Inferno

His greatest challenge. Humanity's last hope.

Mystery Thriller Action
121 min     6.064     2016     USA

Overview

After waking up in a hospital with amnesia, professor Robert Langdon and a doctor must race against time to foil a deadly global plot.

Reviews

Reno wrote:
**Racing to stop men with bad intention!** Compared to the first two films, it took a long time for the third film. But I expected 'The Lost Symbol' before this one. I don't know why they skipped that book from adapting which was done in the last minutes by the production house. My guess is it might be a controversial as the first one, or simply not good enough for the cinematic version. Anyway, this film was not as good as previous two. Once again, it was directed by Ron Howard and Tom Hanks returned as professor Robert Langdon. Two hours long, but very fast storytelling, non-stop adventures. This is another tale in the series about fighting against the men who believes in the ancient text that's written about to curb the issue the human would face in the future, which is now. After waking up without any memory, professor Langdon with the help of a young woman escape from an assassin. In result, they look for the reason why and whoever behind it wants them dead. So it's not a good story, but entertaining film. Especially if you like action-adventure- suspense. Nice cast, including Hanks and Jones. The other supporting cast was not bad either. Like always, it's a European adventure, particularly in Venice and neighbouring countries. Some cool secret places, might be the settings, but awesome. Since this part was not received well, I wonder the next one, 'Origin' would be made or not. Even before that, this time I expect 'The Lost Symbol' first to hit if they want to continue with the film series. This is not a film to recommend, but not bad for watching it once. _6/10_
Filipe Manuel Neto wrote:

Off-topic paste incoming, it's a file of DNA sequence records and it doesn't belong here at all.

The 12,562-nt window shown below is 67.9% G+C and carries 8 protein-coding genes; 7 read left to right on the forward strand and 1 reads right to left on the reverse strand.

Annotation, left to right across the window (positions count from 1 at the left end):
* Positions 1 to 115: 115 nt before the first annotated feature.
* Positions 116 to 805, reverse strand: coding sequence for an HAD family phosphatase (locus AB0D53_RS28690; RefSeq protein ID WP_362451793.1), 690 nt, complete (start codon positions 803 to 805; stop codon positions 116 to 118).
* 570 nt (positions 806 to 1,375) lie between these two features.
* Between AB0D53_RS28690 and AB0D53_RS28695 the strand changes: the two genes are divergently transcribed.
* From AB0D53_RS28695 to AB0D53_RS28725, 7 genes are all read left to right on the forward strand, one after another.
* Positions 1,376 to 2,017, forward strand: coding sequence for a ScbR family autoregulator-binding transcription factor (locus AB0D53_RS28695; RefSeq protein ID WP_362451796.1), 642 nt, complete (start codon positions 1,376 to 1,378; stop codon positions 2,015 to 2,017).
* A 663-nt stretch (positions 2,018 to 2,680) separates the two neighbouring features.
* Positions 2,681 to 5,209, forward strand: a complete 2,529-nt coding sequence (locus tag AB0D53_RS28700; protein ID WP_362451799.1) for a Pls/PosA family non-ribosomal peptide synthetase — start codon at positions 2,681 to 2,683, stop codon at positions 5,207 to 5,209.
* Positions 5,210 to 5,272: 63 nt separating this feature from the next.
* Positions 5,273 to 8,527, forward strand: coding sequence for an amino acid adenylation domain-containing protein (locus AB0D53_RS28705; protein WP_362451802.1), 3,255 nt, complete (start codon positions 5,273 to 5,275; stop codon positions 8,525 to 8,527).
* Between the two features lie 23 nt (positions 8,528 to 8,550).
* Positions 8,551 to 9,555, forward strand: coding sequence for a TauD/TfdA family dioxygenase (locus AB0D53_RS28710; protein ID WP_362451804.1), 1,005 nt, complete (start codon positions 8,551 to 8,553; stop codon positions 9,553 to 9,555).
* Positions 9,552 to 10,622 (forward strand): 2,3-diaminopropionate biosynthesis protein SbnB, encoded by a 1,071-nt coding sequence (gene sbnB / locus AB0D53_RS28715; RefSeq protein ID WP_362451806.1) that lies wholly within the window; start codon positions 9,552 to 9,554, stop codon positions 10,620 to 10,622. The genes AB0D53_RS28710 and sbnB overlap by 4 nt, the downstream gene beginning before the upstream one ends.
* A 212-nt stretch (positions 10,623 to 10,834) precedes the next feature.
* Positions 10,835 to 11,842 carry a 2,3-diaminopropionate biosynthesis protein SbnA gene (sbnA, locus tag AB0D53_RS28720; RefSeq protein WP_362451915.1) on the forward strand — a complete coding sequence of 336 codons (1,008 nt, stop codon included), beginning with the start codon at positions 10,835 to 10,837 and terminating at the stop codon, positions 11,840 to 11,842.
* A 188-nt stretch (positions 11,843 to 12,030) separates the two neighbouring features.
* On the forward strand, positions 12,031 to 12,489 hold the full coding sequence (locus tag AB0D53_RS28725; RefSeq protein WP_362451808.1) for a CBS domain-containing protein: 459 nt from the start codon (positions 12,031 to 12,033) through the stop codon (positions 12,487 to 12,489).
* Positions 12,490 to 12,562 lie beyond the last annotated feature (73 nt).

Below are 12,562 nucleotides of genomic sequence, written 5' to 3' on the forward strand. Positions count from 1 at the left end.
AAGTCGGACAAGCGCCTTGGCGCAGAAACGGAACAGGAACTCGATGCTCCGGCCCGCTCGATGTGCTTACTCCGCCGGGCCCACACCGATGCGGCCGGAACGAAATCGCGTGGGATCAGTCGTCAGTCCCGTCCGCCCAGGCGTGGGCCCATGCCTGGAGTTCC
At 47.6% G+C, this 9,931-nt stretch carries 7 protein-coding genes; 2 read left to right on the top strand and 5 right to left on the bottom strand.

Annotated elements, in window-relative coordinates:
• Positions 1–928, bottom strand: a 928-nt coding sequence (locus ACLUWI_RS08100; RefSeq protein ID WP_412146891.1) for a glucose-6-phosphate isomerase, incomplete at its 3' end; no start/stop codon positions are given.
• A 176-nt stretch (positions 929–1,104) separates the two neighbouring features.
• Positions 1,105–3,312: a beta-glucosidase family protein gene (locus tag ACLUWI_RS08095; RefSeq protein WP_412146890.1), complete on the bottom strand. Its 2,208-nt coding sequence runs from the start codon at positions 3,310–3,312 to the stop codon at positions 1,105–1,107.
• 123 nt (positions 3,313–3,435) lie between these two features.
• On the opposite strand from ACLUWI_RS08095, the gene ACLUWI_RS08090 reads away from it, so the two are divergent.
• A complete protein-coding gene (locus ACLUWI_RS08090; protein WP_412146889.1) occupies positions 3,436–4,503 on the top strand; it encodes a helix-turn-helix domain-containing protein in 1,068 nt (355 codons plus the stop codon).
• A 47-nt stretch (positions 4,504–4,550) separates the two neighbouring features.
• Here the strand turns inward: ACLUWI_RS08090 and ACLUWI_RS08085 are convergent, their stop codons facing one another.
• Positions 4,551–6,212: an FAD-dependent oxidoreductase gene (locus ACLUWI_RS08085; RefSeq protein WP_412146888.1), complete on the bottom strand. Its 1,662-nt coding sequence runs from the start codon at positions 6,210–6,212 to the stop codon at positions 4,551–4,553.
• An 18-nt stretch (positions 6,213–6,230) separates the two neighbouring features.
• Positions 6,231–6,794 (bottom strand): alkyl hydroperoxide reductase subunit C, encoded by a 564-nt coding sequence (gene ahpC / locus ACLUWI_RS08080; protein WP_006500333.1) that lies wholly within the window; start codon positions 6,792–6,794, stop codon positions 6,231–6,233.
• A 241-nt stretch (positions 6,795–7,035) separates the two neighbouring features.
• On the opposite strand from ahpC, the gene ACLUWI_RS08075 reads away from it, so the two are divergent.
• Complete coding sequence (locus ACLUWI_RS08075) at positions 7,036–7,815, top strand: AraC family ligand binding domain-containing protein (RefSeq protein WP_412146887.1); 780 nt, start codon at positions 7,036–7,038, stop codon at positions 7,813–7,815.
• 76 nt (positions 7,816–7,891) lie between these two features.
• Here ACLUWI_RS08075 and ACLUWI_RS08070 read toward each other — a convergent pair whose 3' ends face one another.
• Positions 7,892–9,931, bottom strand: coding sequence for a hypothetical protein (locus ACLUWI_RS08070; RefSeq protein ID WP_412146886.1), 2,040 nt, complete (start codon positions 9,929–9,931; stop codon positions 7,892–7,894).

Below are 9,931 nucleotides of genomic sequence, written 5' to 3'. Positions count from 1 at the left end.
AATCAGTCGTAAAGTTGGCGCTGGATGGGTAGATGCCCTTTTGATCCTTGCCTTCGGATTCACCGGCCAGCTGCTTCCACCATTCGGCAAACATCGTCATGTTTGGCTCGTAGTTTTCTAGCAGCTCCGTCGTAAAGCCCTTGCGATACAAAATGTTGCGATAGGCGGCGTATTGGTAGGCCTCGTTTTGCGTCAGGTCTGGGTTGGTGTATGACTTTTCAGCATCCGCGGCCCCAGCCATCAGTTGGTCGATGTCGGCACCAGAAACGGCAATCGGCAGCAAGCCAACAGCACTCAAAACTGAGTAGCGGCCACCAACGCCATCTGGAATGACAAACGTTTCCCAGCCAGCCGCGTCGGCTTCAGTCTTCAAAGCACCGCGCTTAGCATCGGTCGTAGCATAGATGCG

**Ron Howard's Inferno.** Dan Brown has made a lot of money from his mystery books, and his popularity has meant that virtually all of his stories have been ported to the big screen. For this film, Ron Howard adapted Brown's fourth novel, set between Florence, Venice and Istanbul. In the script, Robert Langdon wakes up in a hospital in Florence and discovers that he has been attacked and shot, and that he is being pursued because he knows something important, but has lost his memory. I mean, he knows as much as we do! He will be aided by an attractive doctor who will help him understand what is going on: so, we realize that a crazy Malthusian has decided to create a virus to decimate a third of the human race, and that he is about to spread it. If in the previous films based on Brown we had notable successes, this film would be doomed from the beginning: “Inferno” is perhaps the least inspired and most poorly written book by this author. And there are no miracles in these things: either the source material is good, or you can forget it. The screenplay is also a poor and unhappy adaptation. Because? Because it completely alters the end of the book and gives us an alternate, clichéd, idiotic ending, staying true to the beginning of the story, which starts too abruptly to work well on screen. That is, the script changes things that it should leave and respects the part of the book that most needed adaptations! The dialogues and the construction of the characters also sound bad, and everything has a poorly finished appearance. Ron Howard has reason to look at this film and bury his head in the sand like an ostrich. For a director of his caliber, with the accolades he has, this film is simply unacceptable. The amateurism, the carelessness, the almost negligent way in which details are approached… I would forgive a newcomer or an untalented director, but not Howard. The cast again has the participation of Tom Hanks in the role of the symbologist. Keeping his record impeccable, the actor perfectly fulfills the role and gives us everything he owes, in a committed and consistent work. Felicity Jones also did a good job, with a skillful harmony between rationality and emotion. The rest of the actors are far below: Omar Sy and Ana Ularu added little and have very little screen time; Irrfan Khan and Sidse Knudsen do a little more and better, but remain in very secondary positions. Ben Foster pretty much counts for nothing. Technically, the film relies heavily on green screen, massive CGI, and visual and special effects. Without them, the film collapses like a house of cards. I don't usually see problems in using these technologies, they can truly enrich a film, but here, I believe, they turned the film into a kind of giant video game, where everything is done against the clock, and where there are dangers so varied that we don't even feel them. The sets and costumes are pretty good, and the choice of filming locations respects the ideas and places the book visited. Also, the soundtrack, again by Hans Zimmer, is perfectly adequate. Unfortunately, the cinematography is thoughtlessly and inelegantly directed, and the entire editing job feels rushed, excessive and far too crude.

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